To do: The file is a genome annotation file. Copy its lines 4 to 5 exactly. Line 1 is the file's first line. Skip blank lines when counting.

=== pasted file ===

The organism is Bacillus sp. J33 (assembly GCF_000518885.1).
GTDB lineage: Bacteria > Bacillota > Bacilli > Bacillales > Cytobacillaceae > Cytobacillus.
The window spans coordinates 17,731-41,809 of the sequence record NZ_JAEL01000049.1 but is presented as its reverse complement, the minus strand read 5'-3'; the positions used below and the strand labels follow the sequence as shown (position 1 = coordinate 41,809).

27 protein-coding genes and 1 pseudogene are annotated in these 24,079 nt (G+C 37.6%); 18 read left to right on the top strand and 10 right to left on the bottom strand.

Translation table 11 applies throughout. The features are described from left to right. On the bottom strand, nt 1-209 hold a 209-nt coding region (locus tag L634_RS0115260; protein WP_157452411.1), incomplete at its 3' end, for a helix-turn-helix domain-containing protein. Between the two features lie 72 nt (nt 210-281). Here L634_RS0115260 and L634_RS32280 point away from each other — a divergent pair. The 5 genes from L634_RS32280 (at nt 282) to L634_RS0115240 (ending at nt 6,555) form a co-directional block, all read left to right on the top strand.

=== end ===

27 protein-coding genes and 1 pseudogene are annotated in these 24,079 nt (G+C 37.6%); 18 read left to right on the top strand and 10 right to left on the bottom strand.

Translation table 11 applies throughout. The features are described from left to right. On the bottom strand, nt 1-209 hold a 209-nt coding region (locus tag L634_RS0115260; protein WP_157452411.1), incomplete at its 3' end, for a helix-turn-helix domain-containing protein. Between the two features lie 72 nt (nt 210-281). Here L634_RS0115260 and L634_RS32280 point away from each other — a divergent pair. The 5 genes from L634_RS32280 (at nt 282) to L634_RS0115240 (ending at nt 6,555) form a co-directional block, all read left to right on the top strand.